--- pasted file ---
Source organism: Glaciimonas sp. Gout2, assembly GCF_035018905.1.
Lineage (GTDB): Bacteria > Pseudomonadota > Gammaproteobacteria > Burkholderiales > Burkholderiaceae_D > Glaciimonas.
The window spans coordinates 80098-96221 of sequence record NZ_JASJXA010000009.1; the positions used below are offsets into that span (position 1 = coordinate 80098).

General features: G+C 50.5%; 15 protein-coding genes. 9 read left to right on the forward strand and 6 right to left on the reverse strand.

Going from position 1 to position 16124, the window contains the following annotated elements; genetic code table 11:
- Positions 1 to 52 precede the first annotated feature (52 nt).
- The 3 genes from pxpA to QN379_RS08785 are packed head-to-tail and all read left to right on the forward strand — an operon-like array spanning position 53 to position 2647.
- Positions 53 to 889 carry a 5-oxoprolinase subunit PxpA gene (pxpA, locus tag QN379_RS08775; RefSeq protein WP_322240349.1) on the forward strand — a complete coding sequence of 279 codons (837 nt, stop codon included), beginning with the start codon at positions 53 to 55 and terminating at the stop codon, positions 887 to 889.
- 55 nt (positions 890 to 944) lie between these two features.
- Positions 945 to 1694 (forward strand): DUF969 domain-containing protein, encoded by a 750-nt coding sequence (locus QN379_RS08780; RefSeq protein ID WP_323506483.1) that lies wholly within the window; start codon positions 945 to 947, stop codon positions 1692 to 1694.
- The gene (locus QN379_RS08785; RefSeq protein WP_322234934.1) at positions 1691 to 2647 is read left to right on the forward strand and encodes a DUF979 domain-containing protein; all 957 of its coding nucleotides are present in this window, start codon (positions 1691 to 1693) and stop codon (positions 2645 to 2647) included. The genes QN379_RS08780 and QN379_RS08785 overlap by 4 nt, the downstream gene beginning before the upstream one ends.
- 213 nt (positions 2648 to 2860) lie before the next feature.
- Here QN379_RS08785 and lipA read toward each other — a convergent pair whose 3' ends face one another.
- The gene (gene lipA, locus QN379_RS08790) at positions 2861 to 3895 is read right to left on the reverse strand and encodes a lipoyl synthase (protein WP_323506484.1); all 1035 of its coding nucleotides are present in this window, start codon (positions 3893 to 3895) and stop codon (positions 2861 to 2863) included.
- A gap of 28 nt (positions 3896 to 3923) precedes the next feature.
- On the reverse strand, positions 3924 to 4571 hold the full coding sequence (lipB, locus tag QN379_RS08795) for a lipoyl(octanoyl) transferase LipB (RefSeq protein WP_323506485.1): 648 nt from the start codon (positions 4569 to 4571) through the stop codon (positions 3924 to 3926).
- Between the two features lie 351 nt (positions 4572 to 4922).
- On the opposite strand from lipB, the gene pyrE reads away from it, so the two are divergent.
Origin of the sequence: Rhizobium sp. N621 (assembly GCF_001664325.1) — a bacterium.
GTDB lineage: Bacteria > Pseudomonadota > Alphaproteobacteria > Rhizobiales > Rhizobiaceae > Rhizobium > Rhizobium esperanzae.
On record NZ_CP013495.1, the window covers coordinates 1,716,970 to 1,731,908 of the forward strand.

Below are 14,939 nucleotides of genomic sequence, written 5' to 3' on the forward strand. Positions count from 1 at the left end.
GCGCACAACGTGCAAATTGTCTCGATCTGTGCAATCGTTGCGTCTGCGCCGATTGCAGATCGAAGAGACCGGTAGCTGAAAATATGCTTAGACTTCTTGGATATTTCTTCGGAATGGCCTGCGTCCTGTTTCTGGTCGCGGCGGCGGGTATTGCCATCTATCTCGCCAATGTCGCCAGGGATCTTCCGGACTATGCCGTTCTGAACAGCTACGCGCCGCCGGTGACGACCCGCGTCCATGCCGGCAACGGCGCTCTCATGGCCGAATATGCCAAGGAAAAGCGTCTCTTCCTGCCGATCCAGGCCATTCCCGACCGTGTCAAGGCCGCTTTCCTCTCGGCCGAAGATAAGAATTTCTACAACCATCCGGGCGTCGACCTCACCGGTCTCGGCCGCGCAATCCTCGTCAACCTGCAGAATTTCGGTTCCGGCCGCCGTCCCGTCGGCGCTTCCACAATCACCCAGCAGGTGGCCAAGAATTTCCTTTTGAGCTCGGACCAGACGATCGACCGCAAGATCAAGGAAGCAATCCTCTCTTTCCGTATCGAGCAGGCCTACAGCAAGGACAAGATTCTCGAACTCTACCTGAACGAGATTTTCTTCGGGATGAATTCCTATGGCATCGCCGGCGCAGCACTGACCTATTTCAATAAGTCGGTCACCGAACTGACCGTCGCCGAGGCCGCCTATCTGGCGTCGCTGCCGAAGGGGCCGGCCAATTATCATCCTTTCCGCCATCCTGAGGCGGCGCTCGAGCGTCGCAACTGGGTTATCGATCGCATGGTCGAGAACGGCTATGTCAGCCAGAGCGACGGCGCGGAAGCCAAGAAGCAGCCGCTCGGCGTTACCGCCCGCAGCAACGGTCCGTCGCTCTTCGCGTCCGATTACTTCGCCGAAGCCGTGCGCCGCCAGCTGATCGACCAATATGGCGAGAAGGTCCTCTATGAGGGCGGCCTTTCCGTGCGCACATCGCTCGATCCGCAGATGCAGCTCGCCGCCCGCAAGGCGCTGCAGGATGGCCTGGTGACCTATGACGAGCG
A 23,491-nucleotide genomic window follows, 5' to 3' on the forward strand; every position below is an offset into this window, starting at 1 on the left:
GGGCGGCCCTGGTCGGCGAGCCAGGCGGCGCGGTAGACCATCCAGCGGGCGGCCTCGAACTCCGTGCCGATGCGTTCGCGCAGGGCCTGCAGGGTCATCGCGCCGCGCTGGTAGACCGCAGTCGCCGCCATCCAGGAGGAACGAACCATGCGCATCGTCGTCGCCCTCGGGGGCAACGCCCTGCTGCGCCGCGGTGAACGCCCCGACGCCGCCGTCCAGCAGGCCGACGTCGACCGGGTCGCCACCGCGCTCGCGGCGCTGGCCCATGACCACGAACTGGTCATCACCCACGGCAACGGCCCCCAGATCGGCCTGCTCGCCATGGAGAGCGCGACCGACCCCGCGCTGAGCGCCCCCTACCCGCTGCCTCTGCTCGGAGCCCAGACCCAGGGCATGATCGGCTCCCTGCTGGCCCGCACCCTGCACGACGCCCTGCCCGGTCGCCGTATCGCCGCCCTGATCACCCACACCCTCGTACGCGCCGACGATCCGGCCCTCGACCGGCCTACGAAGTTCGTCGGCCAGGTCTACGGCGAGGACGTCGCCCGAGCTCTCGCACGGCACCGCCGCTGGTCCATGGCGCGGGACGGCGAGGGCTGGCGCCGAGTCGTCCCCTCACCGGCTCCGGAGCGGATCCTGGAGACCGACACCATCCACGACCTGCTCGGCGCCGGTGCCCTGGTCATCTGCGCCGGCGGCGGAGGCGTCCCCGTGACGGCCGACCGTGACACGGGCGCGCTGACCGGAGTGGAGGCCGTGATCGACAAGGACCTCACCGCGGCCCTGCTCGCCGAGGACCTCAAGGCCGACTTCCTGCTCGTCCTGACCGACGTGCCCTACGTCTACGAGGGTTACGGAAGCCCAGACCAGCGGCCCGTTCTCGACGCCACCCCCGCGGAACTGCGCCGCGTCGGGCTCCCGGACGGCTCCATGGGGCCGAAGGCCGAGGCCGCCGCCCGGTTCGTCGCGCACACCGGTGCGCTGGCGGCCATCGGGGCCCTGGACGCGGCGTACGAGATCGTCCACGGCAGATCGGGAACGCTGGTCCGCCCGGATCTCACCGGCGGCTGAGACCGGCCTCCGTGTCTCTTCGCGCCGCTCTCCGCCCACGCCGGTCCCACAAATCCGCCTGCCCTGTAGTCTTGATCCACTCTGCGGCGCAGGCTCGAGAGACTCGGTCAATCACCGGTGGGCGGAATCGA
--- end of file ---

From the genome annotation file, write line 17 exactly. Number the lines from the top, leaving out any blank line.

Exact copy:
- Between the two features lie 351 nt (positions 4572 to 4922).